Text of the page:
By Tom Phillips
The wife of a former leading Chinese politician has admitted to murdering a British businessman, blaming her actions on a “mental breakdown” while addicted to “hypnotic drugs,” Chinese state media has claimed.
Gu Kailai, who apologized for causing the “nightmare,” also attempted to make Neil Heywood’s alleged murder look like a drug overdose, according to the most detailed account yet of the scandal that has shaken the country’s leadership.
In a series of dispatches issued in the early hours of Saturday morning local time, state-run news agency Xinhua painted a dramatic and disturbing picture of Heywood’s death in a Chinese hotel room last November and the events leading up to his alleged murder.
The reports, apparently based on evidence given during this week’s trial of Gu and her family aide Zhang Xiaojun at Hefei’s Criminal Courtroom One, offer a blow-by-blow account of Heywood’s final hours. According to the reports, Heywood first met the family of Gu, who is the wife of the disgraced politician Bo Xilai, in 2005 while their son, Bo Guagua, was studying in the U.K.
The court was told that Gu, 53, had plotted Heywood’s execution after becoming incensed by threats he allegedly made to “destroy” her son during an “escalating” dispute over a “land project.” Unverifiable reports also stated that Heywood had “locked up” Bo Guagua, the 24-year-old son, at a “residence in England.”
“It was real action that was taking place,” Gu told the court, explaining that she had decided to eliminate the 41-year-old Old Harrovian because she feared for her son’s safety. “I must fight to my death to stop the craziness of Neil Heywood,” Gu said she had concluded.
On November 12, 2011, Gu began to hatch her plan, according to Xinhua’s version of events. She instructed Zhang, a former bodyguard of her father, to invite Heywood to Chongqing where she planned to poison him with cyanide she had already acquired.
The following day, Heywood flew from Beijing to Chongqing and checked into room 1605 of the Lucky Holiday Hotel, the court was told.
At around 9 p.m. that evening, Gu and Zhang arrived at the hotel and Gu began drinking “wine and tea” with the man she was about to poison. Her assistant waited outside.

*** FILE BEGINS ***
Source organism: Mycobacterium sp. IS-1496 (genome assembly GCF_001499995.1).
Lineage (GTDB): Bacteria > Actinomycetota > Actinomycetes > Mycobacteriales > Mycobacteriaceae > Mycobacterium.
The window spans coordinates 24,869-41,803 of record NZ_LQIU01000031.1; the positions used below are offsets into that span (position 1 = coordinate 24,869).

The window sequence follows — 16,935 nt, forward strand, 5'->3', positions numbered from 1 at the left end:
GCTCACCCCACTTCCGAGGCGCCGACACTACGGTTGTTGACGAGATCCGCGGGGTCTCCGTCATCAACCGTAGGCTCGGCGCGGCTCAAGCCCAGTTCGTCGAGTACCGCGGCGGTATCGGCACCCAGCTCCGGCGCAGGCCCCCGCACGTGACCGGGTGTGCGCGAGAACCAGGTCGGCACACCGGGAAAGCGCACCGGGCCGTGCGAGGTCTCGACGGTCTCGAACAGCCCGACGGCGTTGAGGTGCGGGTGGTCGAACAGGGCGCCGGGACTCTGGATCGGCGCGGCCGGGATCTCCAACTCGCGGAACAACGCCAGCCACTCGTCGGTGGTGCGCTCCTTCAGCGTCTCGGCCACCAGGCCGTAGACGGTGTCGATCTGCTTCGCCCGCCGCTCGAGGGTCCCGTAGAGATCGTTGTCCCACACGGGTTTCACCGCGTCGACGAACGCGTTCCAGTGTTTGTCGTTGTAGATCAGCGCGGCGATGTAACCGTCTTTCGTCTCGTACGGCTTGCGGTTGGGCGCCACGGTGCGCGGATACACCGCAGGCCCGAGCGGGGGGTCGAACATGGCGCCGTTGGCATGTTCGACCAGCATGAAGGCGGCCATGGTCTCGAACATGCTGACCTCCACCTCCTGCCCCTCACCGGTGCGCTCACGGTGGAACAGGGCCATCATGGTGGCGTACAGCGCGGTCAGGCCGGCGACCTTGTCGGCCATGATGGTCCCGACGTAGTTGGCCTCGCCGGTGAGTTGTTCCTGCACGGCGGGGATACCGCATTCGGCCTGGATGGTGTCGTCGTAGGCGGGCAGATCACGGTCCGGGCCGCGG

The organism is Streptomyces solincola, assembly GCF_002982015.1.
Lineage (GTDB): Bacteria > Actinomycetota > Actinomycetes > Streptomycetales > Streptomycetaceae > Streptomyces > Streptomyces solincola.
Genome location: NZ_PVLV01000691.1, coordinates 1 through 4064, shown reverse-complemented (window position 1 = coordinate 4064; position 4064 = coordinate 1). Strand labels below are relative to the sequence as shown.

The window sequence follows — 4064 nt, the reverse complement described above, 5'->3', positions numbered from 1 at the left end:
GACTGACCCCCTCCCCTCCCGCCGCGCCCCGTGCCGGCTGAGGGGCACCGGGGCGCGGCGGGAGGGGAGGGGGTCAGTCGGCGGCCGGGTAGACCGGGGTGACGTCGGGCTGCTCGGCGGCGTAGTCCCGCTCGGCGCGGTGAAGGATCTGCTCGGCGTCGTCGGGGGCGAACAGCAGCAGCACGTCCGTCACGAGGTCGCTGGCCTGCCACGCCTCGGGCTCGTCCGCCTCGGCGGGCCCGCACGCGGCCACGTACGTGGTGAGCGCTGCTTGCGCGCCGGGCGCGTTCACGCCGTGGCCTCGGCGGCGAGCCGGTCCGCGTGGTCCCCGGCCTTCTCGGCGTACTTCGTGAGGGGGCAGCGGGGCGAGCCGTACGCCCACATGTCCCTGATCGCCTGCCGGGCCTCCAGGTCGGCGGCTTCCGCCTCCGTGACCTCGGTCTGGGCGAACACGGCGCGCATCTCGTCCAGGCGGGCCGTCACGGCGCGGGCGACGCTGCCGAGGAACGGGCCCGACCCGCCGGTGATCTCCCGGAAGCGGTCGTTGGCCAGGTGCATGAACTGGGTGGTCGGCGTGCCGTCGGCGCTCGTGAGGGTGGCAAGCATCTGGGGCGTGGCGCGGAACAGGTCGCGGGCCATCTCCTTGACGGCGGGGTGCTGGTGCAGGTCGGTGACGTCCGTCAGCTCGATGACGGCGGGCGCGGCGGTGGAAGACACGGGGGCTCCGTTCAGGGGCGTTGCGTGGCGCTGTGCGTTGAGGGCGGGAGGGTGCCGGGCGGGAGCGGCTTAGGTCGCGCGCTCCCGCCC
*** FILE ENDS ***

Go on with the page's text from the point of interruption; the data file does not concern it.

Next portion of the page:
“Heywood became drunk and fell in the hotel bathroom,” the Xinhua report claimed. Zhang was then called into the room and carried Heywood to the bedroom, placing him on the bed while Gu attempted to stage an overdose by throwing prescription drugs on the ground.
“She scattered the capsulated drugs on the hotel floor, making it seem as though Heywood had taken the drugs,” Xinhua reported.
Zhang told the court that Gu then “poured cyanide compound into a small soy-sauce container… mixed it with water and walked to the left side of the bed. She dripped the toxic mixture into Heywood’s mouth as she was talking to him.”
Finally, Gu and her “accomplice” made their exit, hanging a “Do Not Disturb” sign on Heywood’s door and instructing waiters to “leave the guest alone.” Heywood’s corpse was only discovered two days later, the court heard.
Gu, who could face the death penalty, reportedly said she would “accept and calmly face any sentence.”
“This case has produced great losses to the party and the country, for which I ought to shoulder the responsibility, and I will never feel at ease,” she said, according to Xinhua.
“This case has been like a huge stone weighing on me for more than half a year. What a nightmare.”
The lurid details of Heywood’s demise emerged hours after four senior policemen “confessed” to an audacious attempt to conceal Gu’s role in the alleged murder, duping the Briton’s family into believing he had died an accidental death and “persuading” them to cremate his body without an autopsy.
A court representative yesterday said the men had conspired to cover-up Heywood's murder by faking an investigation and falsely claiming he had died of overconsumption of alcohol.
However, The Daily Telegraph has also learned that Gu’s lawyers claimed a mysterious “third individual” may have been involved in Heywood’s murder.
A source who attended the trial, and has detailed knowledge of the case, said that while Gu’s defense lawyers accepted she “attempted” to poison Heywood, the poison could not have caused his death since a government test found a “nonlethal dose” in a sample of Heywood’s blood.
The defense lawyer Jiang Min suggested a “third party or parties” may have subsequently taken Heywood’s life after Gu and Zhang left the hotel.
The source said lawyers claimed police found Heywood’s body in a different position to that in which it was left by Gu and Zhang and that the room’s window was found open, suggesting a third individual may have used it to gain entry to the room.
Those details and others relayed to the Telegraph by people present at the trial—including claims Gu had plotted to frame Heywood as a drug trafficker and have him shot—were absent from Xinhua’s dispatch.
But the state-controlled news agency described in detail the alleged “mental disorders” that Gu had supposedly suffered from in the lead-up to Heywood’s poisoning.
Testimony provided by the Shanghai Mental Health Center claimed that Gu “had been treated for chronic insomnia, anxiety, depression, and paranoia in the past.”
Gu had used “antidepressants and sedative hypnotic drugs” and had “developed a certain degree of physical and psychological dependence on sedative hypnotic drugs, which resulted in mental disorders.” But prosecutors argued Gu “had a clear goal and a practical motive” for the crime as well as “an intact ability to identify the nature and consequences of this alleged criminal behavior.”
While Gu had demonstrated “a weakened ability to control herself” she should bear “full criminal responsibility,” the court was told, according to Xinhua.